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Love and Society, as Seen in Winesburgh Ohio

  • Date Submitted: 11/08/2010 07:57 PM
  • Flesch-Kincaid Score: 69.8 
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How Love makes modern society Possible,
                              as seen in Winesburg, Ohio
Zaid

    As seen in the chapter “sophistication” from the novel Winesburg, Ohio by Sherwood Anderson, the thing needed to make mature life possible is love. Love, which creates powerful intrapersonal bonds, is what makes civilized life possible. In the absence of a god, love fills the void, and gives a body purpose, a reason to look forward to the future.
Many of the characters in the novel are dried up husks, which have lost the fire of their youth. However, as shown in the chapter “Sophistication”, George Willard is different. In the opening scene of the chapter, George is wandering the fairgrounds feeling isolated and unloved, all while yearning to be held in the arms of Helen White. At this point he doesn’t have love, and feels hollow, since he has no one to love or be loved by. The fire in him is sputtering and he broods by himself. He thinks “well, is she going to stay with him all day?” (Anderson 286), referring to the attention she is paying to her guest.   He just wants to be understood by a woman. He was “fast growing into manhood and new thoughts had been coming into his mind.”(286). He wanted more than sex, he wanted understanding, in the arms of a woman.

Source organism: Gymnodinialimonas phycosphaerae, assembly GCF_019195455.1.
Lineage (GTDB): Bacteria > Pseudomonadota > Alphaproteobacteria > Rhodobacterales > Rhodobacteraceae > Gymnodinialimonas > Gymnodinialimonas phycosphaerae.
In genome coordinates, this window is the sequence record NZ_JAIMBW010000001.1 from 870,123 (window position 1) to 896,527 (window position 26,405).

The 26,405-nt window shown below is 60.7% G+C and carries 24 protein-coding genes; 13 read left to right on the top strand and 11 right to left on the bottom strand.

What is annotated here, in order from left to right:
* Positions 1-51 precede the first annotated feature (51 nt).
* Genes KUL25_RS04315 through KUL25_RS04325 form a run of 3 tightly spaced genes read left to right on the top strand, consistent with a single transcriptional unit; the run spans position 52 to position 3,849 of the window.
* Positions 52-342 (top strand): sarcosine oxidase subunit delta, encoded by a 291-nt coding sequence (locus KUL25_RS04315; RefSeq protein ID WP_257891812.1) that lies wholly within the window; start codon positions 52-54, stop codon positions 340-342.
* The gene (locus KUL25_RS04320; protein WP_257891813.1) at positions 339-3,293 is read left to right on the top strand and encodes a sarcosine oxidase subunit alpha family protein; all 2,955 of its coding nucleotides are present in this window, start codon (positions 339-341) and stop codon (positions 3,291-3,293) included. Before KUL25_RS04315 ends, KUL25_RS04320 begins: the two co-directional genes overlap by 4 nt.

This whole time, Helen White is entertaining a guest, lavishing attention on him at the fair. While on the surface Helen is engaged, emotionally she is disengaged. Even while feigning interest in her suitor, she is thinking of George Willard. As for the guest, he was just to get attention. In reality “She wanted to drive the instructor away, to get out of his presence” (289). During the day, she acted happy with her companion, but during the nights she longs for something else. Her thoughts turn to George Willard, and how she wanted him “to feel and be conscious of her change in nature.” (289). Both George and Helen are feeling unsatisfied and insignificant at this point. George and Helen both...

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